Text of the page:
This presentation summarizes some of our recent research in the field of multiphase flow simulation. The modelling strategies we employed include both grid-based and particle-based methods, to support a diverse range of applications ranging from fresh concrete placement in construction industry to visual effect generation in movies and video games. Multiphase flow phenomena are very common in both natural environment and engineering systems. Examples include debris flow, bubbles, oil & gas flow, boiler combustion, and water treatment etc. A multiphase flow system typically contains at least one continuum phase that is highly flowable, and it can be in either gas or liquid form. Besides the continuum matrix phase, it also contains at least one added phase, which can be in solid, gas or liquid forms. The behaviour of a multiphase flow system is largely determined by the various interactions among difference phases, which can take place in the form of either physical interaction or chemical reaction. It is these complex physical-chemical interactions that bring a major challenge to the modelling of multiphase flow systems.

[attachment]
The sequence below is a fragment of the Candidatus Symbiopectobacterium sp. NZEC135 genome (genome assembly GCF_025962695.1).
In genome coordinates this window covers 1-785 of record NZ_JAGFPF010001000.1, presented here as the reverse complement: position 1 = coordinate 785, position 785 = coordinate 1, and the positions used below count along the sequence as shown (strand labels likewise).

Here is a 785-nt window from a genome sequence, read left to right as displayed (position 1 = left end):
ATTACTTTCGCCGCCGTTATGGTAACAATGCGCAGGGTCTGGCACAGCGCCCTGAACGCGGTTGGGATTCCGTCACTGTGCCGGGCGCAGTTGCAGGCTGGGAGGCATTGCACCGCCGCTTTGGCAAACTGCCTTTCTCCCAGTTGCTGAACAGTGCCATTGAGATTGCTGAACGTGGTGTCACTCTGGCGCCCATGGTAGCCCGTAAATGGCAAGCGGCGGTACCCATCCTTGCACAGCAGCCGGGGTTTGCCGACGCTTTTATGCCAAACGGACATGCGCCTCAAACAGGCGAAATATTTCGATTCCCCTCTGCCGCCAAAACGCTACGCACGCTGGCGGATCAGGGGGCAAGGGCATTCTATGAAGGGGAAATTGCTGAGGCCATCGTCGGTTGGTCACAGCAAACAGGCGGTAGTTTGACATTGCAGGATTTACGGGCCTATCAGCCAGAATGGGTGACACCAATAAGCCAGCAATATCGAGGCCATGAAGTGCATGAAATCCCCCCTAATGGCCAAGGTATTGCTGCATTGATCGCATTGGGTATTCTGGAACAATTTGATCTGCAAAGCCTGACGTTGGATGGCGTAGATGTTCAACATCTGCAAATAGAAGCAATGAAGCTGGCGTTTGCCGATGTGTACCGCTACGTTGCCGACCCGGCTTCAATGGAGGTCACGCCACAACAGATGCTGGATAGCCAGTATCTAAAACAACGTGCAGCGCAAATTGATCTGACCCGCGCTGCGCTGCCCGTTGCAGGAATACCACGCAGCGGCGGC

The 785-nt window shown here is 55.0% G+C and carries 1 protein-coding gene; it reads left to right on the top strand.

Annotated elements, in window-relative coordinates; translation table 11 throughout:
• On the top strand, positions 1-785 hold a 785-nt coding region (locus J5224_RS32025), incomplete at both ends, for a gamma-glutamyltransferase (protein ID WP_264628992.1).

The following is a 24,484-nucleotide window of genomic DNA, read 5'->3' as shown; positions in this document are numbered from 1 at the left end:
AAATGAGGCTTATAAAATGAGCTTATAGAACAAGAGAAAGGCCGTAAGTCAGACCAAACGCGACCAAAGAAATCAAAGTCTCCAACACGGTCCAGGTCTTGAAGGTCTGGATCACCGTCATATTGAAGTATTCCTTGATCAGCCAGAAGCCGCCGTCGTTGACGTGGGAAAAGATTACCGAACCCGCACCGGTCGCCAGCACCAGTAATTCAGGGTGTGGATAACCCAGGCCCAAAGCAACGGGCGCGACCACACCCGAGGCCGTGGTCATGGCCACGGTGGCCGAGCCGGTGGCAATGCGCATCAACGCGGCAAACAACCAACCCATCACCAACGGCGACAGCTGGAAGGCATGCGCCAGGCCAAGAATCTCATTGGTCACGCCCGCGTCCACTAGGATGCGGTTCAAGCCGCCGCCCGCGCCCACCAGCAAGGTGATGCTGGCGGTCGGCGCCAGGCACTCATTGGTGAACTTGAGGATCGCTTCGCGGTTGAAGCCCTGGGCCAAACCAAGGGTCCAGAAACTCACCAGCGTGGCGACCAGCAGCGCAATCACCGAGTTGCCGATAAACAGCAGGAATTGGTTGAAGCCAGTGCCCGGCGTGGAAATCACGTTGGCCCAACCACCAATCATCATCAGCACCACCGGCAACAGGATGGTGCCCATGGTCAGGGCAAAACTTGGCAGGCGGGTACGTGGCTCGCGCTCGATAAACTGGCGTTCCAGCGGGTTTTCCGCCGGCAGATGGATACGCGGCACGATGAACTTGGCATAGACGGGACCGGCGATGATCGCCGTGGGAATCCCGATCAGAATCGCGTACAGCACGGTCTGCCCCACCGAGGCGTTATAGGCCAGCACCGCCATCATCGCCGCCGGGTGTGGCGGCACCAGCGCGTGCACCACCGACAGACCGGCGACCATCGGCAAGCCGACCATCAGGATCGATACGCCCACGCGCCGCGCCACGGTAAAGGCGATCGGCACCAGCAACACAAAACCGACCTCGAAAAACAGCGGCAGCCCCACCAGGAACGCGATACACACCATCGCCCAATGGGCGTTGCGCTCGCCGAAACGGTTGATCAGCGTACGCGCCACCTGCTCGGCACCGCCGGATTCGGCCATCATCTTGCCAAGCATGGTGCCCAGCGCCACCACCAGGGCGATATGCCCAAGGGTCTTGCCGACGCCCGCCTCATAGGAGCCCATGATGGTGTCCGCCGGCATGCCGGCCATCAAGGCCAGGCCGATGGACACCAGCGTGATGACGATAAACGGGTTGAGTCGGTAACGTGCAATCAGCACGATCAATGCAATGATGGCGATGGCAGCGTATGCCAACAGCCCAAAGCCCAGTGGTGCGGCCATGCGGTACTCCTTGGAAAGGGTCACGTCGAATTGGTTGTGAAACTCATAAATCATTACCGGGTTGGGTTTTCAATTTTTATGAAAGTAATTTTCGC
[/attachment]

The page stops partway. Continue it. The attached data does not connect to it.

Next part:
Professor Chenfeng Li obtained his BEng and MSc degrees in 1999 and 2002 respectively, from Tsinghua University, China, and he obtained his PhD degree in 2006 from Swansea University, U.K. His research centres largely on computational engineering including both computational solid mechanics and computational fluid dynamics. Besides this main theme of research he is also very much into uncertainty quantification and computer graphics, both underpinned by computer simulation. His research interest include problems in civil & structural engineering, geomechanics, oil & gas reservoir, concrete, composite and other heterogeneous materials. He has published over 60 peer reviewed papers and is currently the Editor for Engineering Computations.